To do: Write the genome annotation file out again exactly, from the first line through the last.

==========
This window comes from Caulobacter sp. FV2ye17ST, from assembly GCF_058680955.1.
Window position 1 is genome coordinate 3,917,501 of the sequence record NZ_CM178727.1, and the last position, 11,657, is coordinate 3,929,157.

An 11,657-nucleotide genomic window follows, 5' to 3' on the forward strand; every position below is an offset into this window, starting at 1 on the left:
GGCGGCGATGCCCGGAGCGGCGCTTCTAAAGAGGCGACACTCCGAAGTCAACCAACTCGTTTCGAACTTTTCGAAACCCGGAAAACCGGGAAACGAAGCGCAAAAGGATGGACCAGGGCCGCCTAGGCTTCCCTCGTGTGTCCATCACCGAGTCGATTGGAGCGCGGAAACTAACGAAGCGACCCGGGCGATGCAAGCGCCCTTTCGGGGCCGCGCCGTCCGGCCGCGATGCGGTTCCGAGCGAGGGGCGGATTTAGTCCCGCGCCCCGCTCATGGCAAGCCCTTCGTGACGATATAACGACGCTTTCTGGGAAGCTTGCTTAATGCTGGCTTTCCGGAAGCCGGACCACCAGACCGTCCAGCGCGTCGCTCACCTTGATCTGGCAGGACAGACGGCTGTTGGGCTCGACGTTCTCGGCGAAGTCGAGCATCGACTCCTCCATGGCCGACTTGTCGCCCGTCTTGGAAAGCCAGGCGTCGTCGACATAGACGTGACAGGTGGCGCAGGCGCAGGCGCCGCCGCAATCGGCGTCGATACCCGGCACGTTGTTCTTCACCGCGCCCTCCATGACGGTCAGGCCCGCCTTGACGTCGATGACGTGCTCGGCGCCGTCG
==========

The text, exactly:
This window comes from Caulobacter sp. FV2ye17ST, from assembly GCF_058680955.1.
Window position 1 is genome coordinate 3,917,501 of the sequence record NZ_CM178727.1, and the last position, 11,657, is coordinate 3,929,157.

An 11,657-nucleotide genomic window follows, 5' to 3' on the forward strand; every position below is an offset into this window, starting at 1 on the left:
GGCGGCGATGCCCGGAGCGGCGCTTCTAAAGAGGCGACACTCCGAAGTCAACCAACTCGTTTCGAACTTTTCGAAACCCGGAAAACCGGGAAACGAAGCGCAAAAGGATGGACCAGGGCCGCCTAGGCTTCCCTCGTGTGTCCATCACCGAGTCGATTGGAGCGCGGAAACTAACGAAGCGACCCGGGCGATGCAAGCGCCCTTTCGGGGCCGCGCCGTCCGGCCGCGATGCGGTTCCGAGCGAGGGGCGGATTTAGTCCCGCGCCCCGCTCATGGCAAGCCCTTCGTGACGATATAACGACGCTTTCTGGGAAGCTTGCTTAATGCTGGCTTTCCGGAAGCCGGACCACCAGACCGTCCAGCGCGTCGCTCACCTTGATCTGGCAGGACAGACGGCTGTTGGGCTCGACGTTCTCGGCGAAGTCGAGCATCGACTCCTCCATGGCCGACTTGTCGCCCGTCTTGGAAAGCCAGGCGTCGTCGACATAGACGTGACAGGTGGCGCAGGCGCAGGCGCCGCCGCAATCGGCGTCGATACCCGGCACGTTGTTCTTCACCGCGCCCTCCATGACGGTCAGGCCCGCCTTGACGTCGATGACGTGCTCGGCGCCGTCG